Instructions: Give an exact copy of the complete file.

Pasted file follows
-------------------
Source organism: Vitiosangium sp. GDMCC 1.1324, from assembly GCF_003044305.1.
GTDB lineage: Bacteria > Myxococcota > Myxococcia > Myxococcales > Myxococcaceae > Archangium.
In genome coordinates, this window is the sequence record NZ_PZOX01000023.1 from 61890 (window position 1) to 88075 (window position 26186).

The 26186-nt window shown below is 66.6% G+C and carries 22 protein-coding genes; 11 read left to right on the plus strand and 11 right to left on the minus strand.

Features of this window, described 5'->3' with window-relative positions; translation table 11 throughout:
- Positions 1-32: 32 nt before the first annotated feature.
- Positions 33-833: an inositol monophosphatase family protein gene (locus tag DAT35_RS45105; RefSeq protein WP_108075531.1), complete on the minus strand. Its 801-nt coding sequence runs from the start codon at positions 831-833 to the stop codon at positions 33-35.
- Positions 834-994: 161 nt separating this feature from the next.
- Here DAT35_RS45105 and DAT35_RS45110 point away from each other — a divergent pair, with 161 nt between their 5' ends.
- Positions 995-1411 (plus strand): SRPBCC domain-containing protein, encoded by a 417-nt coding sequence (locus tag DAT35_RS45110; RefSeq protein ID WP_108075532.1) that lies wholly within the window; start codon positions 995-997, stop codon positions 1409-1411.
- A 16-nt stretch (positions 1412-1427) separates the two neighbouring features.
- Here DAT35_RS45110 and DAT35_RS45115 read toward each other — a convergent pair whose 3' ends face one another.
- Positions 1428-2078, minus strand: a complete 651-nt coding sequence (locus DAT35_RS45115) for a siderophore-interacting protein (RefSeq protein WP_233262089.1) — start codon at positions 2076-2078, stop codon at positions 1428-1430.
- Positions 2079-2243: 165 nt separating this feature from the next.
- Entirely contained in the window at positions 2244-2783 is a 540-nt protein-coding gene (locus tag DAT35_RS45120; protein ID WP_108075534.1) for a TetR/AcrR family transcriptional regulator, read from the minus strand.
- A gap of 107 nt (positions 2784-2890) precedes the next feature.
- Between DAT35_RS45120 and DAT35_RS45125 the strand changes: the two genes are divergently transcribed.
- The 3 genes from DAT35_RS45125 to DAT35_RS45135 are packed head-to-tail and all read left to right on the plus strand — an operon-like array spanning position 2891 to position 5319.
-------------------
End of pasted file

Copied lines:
Source organism: Vitiosangium sp. GDMCC 1.1324, from assembly GCF_003044305.1.
GTDB lineage: Bacteria > Myxococcota > Myxococcia > Myxococcales > Myxococcaceae > Archangium.
In genome coordinates, this window is the sequence record NZ_PZOX01000023.1 from 61890 (window position 1) to 88075 (window position 26186).

The 26186-nt window shown below is 66.6% G+C and carries 22 protein-coding genes; 11 read left to right on the plus strand and 11 right to left on the minus strand.

Features of this window, described 5'->3' with window-relative positions; translation table 11 throughout:
- Positions 1-32: 32 nt before the first annotated feature.
- Positions 33-833: an inositol monophosphatase family protein gene (locus tag DAT35_RS45105; RefSeq protein WP_108075531.1), complete on the minus strand. Its 801-nt coding sequence runs from the start codon at positions 831-833 to the stop codon at positions 33-35.
- Positions 834-994: 161 nt separating this feature from the next.
- Here DAT35_RS45105 and DAT35_RS45110 point away from each other — a divergent pair, with 161 nt between their 5' ends.
- Positions 995-1411 (plus strand): SRPBCC domain-containing protein, encoded by a 417-nt coding sequence (locus tag DAT35_RS45110; RefSeq protein ID WP_108075532.1) that lies wholly within the window; start codon positions 995-997, stop codon positions 1409-1411.
- A 16-nt stretch (positions 1412-1427) separates the two neighbouring features.
- Here DAT35_RS45110 and DAT35_RS45115 read toward each other — a convergent pair whose 3' ends face one another.
- Positions 1428-2078, minus strand: a complete 651-nt coding sequence (locus DAT35_RS45115) for a siderophore-interacting protein (RefSeq protein WP_233262089.1) — start codon at positions 2076-2078, stop codon at positions 1428-1430.
- Positions 2079-2243: 165 nt separating this feature from the next.
- Entirely contained in the window at positions 2244-2783 is a 540-nt protein-coding gene (locus tag DAT35_RS45120; protein ID WP_108075534.1) for a TetR/AcrR family transcriptional regulator, read from the minus strand.
- A gap of 107 nt (positions 2784-2890) precedes the next feature.
- Between DAT35_RS45120 and DAT35_RS45125 the strand changes: the two genes are divergently transcribed.
- The 3 genes from DAT35_RS45125 to DAT35_RS45135 are packed head-to-tail and all read left to right on the plus strand — an operon-like array spanning position 2891 to position 5319.